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Home > Holidays > Shabbat's Guide to Shabbat
Observing Shabbat

Observing Shabbat

Shabbat begins at sunset Friday evening, and is welcomed by lighting Shabbat candles. Though this mitzvah, or commandment, is usually performed by women, if no women are available, men may light candles. A minimum of two candles is lit, signifying the two forms of the commandment, remembering and observing.

Married women often light an extra candle for each member of their families. There's an old tale that says that a woman who misses lighting candles one week will light one extra for the remainder of her life. Of course, that idea was probably started by a candlemaker.

Following the candle lighting, parents customarily bless their children, wishing to sons "May God make you like Ephraim and Menashe," the sons of Joseph, and to daughters "May God make you like Sarah, Rebecca, Rachel, and Leah," the matriarchs.

The Friday evening synagogue services include a special service known as "Kabbalat Shabbat," "Welcoming the Sabbath." This is followed by the daily evening service, maariv. After services people return home, often with guests in tow, since it is a mitzvah to have a guest at a festive meal.

Those who regularly observe Shabbat in some form know that it has a special radiance to it. That radiance is almost tangible by the time Shabbat dinner approaches, with wonderful smells emanating through the house and the table covered with beautiful linen and set with fine dishes.

Two songs are sung before the meal. The first, "Shalom Aleichem," welcomes the angels that, according to tradition, accompany synagogue attendees home, sort of a spiritual secret service. The second song, "Aishet Chayil" ("A Woman of Valor") is sung by all but meant from husband to wife, as a way of saying thanks for not clobbering me with that frying pan and giving me one of those cartoonish bumps on my head even though I sat on my butt while you did all the preparations for Shabbat.

The meal begins with kiddush, which is recited over a cup of wine or grape juice. Kiddush emphasizes God's creation, and that Jews should not create on this day, but rest as God rested; it also recalls the exodus from Egypt, implying that Jews are free to observe Shabbat, unlike when they were slaves in Egypt and could only rest if their masters permitted it.

On the table is a kiddush cup, a special cutting board and knife for the two braided loaves of bread known as challah. The challah recalls the manna in the desert, when God provided a double portion of manna on Friday so the Jews wouldn't have to desecrate Shabbat by gathering in food.

After kiddush, everyone washes his or her hands to prepare for eating bread. The meal begins with the Hamotzi blessing and distribution of bread. Shabbat meals are a great opportunity for family and friends to share what has happened during their week. People tell jokes and share stories, and some make a point of reciting a Dvar Torah, a short Torah thought, usually on the weekly portion.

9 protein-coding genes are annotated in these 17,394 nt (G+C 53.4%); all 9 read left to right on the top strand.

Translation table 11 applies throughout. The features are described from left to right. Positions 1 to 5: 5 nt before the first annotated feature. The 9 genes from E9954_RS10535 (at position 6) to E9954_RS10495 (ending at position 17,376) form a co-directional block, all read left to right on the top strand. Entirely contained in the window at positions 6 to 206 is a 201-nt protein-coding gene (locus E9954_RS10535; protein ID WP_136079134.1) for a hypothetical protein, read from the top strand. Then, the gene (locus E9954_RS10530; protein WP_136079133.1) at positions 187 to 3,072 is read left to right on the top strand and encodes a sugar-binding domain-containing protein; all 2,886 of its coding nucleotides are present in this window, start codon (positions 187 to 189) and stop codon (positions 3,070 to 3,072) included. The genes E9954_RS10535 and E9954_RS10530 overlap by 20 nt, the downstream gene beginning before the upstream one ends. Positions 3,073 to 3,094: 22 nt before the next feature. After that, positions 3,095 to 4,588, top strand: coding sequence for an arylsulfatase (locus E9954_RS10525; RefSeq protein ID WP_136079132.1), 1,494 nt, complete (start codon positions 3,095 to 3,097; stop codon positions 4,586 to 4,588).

After dessert, the Birkat Hamazon, Grace after Meals, is recited. Some sing z'mirot, Hebrew, Yiddish or English Shabbat songs.

After the meal, people often read, talk, take a walk, visit friends, play games, or just relax. And then there's one of those really well known mitzvahs-the positive commandment to have sexual relations on Friday night. Who says Jews don't perform mitzvahs with great fervor?

At Shabbat services the next morning, the Torah is read and followed by the Haftorah (Aramaic for "story"), the portion most commonly read by a bar/bat mitzvah boy or girl. An additional service, musaf, is also recited. Services conclude with a communal kiddush, offering a spread of food-quality and quantity depend of whether the synagogue has recruited a sponsor or is using its electricity money-and many leave the synagogue not hungry for the lunch that awaits them at home.

Shabbat lunch follows the same formula as dinner the night before. A popular lunch food is cholent, a traditional Eastern European dish of slow cooking meat, which begins cooking prior to the Shabbat and remains cooking until lunch.

What people do in the afternoon varies. In the summer, when Saturdays are the longest, some people study Torah, while others will play games or read. Everyone over the age of 14, however, tries to get in a good nap.

The third meal, Seudah Shlishit, follows the minchah (afternoon) service. Some eat this meal at home, and most synagogues that conduct minchah services serve a meal minimally consisting of bread rolls.

Shabbat ends with a special service known as Havdalah-literally "division"-that separates between the holy time and the rest of the week. Havdalah is said over a cup of wine, a braided candle that has more than one wick, and sweet-smelling spices. The candlelight signifies the distinguishing between Shabbat and the rest of the week, since fire is not created on Shabbat. The sweet-smelling spices come in response to the loss of the neshoma yetera, an additional soul absorbed on Shabbat that is lost when Shabbat ends.

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